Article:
Book review: The Jump by Doug Johnstone
Grief can make people do the strangest things…
Take Ellie Napier. Since her teenage son killed himself six months ago, she has been making daily visits to the towering Forth Road Bridge where he threw himself to his death. She traces her only child’s last journey and swims in the swirling estuary waters that killed him.
But when she sees a chance to atone for her son’s death, Ellie finds herself immersed in secrets so dark and so disturbing that she is soon dangerously out of her depth.
Doug Johnstone, author of a string of gripping thrillers, including Gone Again, Hit & Run and The Dead Beat, returns to home territory in Edinburgh in a pulsating psychological page-turner which blends edge-of-the-seat suspense with a searing exploration of love, loss and parenthood.
Harnessing his now trademark gifts for superb plotting and sizzling action, Johnstone uses his heart as well as his ‘thriller’ brain in this moving and very contemporary tale which lays bare the devastating effects of a child’s unexplained death.
Guilt, emotional paralysis, obsession, isolation, despair and recklessness all have a part to play as a lost and bereaved mother decides that you can do anything… if you have nothing left to lose.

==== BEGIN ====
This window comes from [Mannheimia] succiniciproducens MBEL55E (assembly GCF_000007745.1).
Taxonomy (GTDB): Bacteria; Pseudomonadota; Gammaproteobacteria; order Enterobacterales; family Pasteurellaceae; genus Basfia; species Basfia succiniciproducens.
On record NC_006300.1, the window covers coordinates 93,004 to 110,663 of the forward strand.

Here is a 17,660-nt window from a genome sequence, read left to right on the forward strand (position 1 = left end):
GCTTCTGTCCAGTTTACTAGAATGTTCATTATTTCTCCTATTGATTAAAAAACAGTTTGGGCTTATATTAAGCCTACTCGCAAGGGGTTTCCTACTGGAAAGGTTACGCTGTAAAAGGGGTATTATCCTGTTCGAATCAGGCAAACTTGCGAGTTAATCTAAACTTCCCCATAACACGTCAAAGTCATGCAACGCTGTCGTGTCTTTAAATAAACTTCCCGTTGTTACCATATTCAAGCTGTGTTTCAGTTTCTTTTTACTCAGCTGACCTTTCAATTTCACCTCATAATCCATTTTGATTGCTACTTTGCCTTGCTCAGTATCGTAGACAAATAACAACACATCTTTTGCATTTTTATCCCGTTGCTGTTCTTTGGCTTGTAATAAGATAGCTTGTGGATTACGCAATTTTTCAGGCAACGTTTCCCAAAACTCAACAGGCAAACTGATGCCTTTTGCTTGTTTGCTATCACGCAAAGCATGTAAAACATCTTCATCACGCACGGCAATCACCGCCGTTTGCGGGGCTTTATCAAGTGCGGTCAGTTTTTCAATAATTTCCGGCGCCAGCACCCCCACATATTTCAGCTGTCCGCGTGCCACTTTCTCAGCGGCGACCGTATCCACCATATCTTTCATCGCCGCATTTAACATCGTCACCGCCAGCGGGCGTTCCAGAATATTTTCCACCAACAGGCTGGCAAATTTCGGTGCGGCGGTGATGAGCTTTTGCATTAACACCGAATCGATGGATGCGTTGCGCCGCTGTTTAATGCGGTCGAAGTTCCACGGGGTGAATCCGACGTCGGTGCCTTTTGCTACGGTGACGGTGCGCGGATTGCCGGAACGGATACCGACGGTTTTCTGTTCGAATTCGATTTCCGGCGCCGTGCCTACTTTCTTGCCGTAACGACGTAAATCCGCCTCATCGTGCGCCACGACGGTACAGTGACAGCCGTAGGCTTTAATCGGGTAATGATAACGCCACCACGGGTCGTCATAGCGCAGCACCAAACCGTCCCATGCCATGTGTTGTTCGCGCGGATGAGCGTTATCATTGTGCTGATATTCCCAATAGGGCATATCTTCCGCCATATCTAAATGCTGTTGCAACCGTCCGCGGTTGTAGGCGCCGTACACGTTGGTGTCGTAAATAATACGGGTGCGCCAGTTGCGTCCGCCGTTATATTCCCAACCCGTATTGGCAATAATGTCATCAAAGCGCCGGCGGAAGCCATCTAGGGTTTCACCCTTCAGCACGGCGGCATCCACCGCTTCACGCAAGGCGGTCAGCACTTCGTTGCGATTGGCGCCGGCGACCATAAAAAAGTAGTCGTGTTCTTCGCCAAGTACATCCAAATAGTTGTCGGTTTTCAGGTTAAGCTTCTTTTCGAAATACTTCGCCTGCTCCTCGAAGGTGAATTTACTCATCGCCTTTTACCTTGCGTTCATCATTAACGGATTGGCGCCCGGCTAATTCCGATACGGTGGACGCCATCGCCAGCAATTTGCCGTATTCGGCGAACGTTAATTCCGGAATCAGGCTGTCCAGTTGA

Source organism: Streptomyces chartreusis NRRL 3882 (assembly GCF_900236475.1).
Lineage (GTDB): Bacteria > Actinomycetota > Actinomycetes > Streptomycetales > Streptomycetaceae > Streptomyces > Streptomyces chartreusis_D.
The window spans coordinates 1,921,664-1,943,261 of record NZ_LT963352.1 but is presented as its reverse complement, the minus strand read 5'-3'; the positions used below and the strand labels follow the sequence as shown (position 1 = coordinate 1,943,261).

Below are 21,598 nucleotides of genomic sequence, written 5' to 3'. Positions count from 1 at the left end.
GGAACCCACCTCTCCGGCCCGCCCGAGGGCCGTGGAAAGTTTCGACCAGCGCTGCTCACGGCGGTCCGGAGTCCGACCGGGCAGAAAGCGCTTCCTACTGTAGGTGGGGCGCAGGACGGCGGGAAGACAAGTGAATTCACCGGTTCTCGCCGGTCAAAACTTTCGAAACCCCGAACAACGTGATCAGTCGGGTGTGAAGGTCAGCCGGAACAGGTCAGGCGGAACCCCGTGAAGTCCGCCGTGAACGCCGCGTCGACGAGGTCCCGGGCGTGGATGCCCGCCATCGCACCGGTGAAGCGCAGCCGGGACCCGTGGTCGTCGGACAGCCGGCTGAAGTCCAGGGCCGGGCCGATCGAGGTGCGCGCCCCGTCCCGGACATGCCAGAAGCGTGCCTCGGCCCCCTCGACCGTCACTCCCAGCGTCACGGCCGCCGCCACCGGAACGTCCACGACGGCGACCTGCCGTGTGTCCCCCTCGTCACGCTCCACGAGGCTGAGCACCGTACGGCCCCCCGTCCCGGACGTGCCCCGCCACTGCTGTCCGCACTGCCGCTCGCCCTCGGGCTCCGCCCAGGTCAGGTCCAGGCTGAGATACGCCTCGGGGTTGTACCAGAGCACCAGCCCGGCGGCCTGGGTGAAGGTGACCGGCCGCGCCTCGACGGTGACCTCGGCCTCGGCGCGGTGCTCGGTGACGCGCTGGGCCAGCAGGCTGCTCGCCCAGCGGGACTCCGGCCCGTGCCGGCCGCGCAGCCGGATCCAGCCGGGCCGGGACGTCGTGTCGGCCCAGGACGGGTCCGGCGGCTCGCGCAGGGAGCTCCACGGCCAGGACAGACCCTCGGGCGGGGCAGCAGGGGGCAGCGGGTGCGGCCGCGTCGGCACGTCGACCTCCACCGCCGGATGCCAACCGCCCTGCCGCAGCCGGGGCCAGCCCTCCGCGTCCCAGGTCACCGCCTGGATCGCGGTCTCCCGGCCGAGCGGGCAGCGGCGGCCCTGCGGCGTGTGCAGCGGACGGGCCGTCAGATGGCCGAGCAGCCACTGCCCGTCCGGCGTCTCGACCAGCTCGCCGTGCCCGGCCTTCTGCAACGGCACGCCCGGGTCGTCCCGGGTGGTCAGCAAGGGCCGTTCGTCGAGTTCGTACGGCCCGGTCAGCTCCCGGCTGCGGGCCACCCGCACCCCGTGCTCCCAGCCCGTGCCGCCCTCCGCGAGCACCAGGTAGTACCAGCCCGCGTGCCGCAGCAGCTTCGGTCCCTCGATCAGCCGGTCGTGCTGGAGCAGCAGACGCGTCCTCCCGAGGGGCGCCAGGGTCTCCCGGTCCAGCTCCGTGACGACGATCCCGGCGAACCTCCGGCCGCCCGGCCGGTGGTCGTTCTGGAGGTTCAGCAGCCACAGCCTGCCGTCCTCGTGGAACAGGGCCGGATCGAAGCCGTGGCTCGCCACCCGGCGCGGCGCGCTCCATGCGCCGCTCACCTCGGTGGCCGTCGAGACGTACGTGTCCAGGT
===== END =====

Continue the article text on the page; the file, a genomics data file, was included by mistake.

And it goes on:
Ellie Napier and her husband Ben have still not come to terms with the death of their 15-year-old son Logan six months ago. He left no suicide note, had made no previous attempts to kill himself and had never made a cry for help.
Ben fills the void by chasing bizarre conspiracy theories as to why Logan killed himself while Ellie ransacks her memories for glimpses of her lost child and makes daily trips to the bridge to linger on its footpaths and swim in the waters below.
And it is there that she finds 17-year-old Sam McKenna, wearing blood-stained clothing, teetering on the edge of the bridge and ready to throw himself to his death. She doesn’t know what drove him to the precipice and what made him so desperate to end his life but at least with Sam, she has a chance to help him and find the answer.
But however good Ellie’s intentions may be and however determined she is to never let any harm come to this boy, she has no idea of the dangers facing her… an angry, mixed-up teenager and troubled family who have some very dark secrets of their own.
Johnstone is on top form in an atmospheric, emotional and powerful story packed with impressive psychological insight and as fast-moving and murky as the tidal flow in Scotland’s River Forth.
You can almost smell the tang of sea in the air, hear the thrum of traffic on the bridge, see the shadows of the waterfront and feel the unbearable pain of a bereaved mother ready to risk all to save another soul.
Tartan noir with a wise heart.
(Faber, paperback, £12.99)